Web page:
Throw Away Your Crystal Ball

 | Oct 05, 2011 | 8:50 AM EDT
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"Isn't it strange? The same people who laugh at gypsy fortune tellers take economists seriously."--Unknown

After dropping 750 points since Thursday's close, the Dow Industrials suddenly reversed and blasted 376 points higher in the final 45 minutes of trading Tuesday. There was the usual talk about some deal to save Europe, but there was no obvious news catalyst for the sudden flurry of buying.

What usually sparks this sort of action is a combination of short covering and dip buying, which is accentuated by high-frequency computerized trading programs. Once a move starts, there's a mad scramble as buyers anxiously pile in out of fear that they'll be left behind.

Moves like this are an excellent illustration of a phenomenon where the biggest and most sudden bounces occur within downtrends. Market players aren't prepared for them so the moves gain steam quickly.

The big question now is whether we build on this bounce or quickly roll over again. Generally, bounces like this see additional upside follow-through. Folks tend to be hopeful that it marked a turning point and they will try to put cash to work so they don't miss out. The fear of being left behind as the market makes a big turn is a motivating factor that can keep oversold bounces going, even when there is no real change of fundamental conditions.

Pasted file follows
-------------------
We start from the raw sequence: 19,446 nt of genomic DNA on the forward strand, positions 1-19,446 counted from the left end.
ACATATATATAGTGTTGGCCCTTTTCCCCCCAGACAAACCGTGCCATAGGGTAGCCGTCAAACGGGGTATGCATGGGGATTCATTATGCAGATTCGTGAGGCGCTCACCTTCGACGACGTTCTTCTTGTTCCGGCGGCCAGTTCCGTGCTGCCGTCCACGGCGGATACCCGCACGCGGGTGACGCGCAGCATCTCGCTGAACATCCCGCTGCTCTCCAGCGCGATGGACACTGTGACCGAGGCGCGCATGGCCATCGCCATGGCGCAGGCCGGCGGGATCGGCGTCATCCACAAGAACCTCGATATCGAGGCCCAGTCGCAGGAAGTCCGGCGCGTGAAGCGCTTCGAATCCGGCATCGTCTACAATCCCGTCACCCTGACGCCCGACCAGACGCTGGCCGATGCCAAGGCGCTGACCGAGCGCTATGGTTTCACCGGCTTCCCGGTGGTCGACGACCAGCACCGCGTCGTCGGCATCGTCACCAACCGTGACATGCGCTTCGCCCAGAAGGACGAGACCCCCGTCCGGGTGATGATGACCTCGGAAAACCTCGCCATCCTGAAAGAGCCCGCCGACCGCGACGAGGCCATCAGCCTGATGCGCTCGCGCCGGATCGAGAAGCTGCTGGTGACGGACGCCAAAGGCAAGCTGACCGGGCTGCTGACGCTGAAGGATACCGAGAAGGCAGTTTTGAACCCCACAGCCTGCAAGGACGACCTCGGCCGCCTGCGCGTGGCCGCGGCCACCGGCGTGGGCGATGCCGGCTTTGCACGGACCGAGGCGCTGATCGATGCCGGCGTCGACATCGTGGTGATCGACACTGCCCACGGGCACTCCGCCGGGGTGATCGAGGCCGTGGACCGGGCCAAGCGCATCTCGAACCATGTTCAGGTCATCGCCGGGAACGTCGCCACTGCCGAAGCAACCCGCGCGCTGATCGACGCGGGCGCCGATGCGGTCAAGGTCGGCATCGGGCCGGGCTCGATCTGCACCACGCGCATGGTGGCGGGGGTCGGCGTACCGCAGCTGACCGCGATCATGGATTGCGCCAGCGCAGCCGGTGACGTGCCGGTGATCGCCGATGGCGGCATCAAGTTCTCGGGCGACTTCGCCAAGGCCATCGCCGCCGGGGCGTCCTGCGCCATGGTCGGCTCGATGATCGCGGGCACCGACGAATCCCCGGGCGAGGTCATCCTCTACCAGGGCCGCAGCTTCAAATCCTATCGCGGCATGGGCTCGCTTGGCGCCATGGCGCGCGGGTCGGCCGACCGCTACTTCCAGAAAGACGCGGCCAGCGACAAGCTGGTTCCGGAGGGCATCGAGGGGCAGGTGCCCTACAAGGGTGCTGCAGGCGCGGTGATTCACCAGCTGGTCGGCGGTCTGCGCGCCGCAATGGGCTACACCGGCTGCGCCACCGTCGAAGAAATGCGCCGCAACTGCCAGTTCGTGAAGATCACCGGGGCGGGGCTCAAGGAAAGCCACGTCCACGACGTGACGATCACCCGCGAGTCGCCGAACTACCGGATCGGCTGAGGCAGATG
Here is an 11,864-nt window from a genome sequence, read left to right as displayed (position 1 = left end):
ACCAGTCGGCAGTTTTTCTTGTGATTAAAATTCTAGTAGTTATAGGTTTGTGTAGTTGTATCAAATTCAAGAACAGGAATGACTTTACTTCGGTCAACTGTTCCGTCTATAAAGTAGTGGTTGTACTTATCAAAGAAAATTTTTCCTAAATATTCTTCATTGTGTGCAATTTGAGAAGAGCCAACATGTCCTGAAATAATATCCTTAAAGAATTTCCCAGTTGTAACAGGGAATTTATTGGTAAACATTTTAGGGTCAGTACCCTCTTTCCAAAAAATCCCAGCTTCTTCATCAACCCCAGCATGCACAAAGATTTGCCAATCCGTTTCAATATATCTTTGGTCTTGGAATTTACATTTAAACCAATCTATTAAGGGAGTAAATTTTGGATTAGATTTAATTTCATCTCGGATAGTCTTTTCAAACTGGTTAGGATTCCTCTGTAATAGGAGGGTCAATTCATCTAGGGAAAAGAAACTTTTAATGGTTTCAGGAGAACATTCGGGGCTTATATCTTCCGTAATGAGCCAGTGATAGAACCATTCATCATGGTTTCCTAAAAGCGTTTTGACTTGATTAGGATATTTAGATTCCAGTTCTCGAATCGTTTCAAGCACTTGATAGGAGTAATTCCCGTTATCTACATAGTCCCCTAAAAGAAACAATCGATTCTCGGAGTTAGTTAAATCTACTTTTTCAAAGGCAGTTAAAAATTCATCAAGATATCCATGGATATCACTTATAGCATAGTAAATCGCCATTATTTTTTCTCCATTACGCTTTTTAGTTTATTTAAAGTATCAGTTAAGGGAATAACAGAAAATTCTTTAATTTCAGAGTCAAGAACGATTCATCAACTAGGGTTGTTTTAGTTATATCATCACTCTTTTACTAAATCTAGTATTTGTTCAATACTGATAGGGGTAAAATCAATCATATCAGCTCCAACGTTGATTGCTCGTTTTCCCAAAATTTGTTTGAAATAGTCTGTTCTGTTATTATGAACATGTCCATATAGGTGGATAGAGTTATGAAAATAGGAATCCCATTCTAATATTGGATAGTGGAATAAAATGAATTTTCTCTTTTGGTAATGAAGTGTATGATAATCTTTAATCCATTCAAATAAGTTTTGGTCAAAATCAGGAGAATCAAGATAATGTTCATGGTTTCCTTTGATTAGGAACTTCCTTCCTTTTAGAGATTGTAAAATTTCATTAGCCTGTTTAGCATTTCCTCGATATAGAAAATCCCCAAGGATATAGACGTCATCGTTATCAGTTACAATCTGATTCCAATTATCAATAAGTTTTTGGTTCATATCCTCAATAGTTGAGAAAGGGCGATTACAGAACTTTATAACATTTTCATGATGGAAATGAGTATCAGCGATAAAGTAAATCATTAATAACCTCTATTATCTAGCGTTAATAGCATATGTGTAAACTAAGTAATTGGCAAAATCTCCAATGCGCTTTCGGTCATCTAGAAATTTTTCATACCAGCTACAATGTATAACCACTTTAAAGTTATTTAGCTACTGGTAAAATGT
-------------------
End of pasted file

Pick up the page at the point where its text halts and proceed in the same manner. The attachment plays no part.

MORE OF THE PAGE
Speaking of fundamental conditions, I keep seeing bullish arguments about how current conditions are quite different than 2008. The theory is that we really shouldn't worry about the chances of another major market meltdown like 2008-2009 since the economy isn't nearly as bad now and banks are in much better shape.

Maybe that is the case, and I tend to think so, but what I wonder is whether any of the folks who make these arguments and are so confident that the current conditions are different actually anticipated the carnage of 2008-2009? I suspect that many were equally optimistic back then as well. I recall reading many stories during that downtrend about why the market had to turn back up very soon as we continued to sink week after week.

My point is to illustrate how difficult it can be to predict market behavior. If anyone could see downturns coming, they would never happen in the first place, as we'd have already sold our holdings. What makes bear markets and major meltdowns so painful is that we don't anticipate them.  

Clearly, I have little regard for Wall Street fortune telling. No one has a good track record of calling all the twists of turns with any degree of precision. A few folks will be right at various times, but it is luck more than skill.

The best approach is to adapt as market conditions warrant. Respect the trends, play countertrend bounces and look for opportunities, but forget the monumental calls and glorious predictions. What makes you money is reacting quickly as conditions change.

So have conditions changed after the big spike in the final hour yesterday? No. We might have more of a bounce, and there is always a chance of more Europe-is-saved news, but we are still struggling with a downtrend and hovering around the lowest point in more than a year. Charts are still in poor shape and there is no emerging leadership. Trend traders and momentum players will never be fully invested at market turns and that is the case right now.

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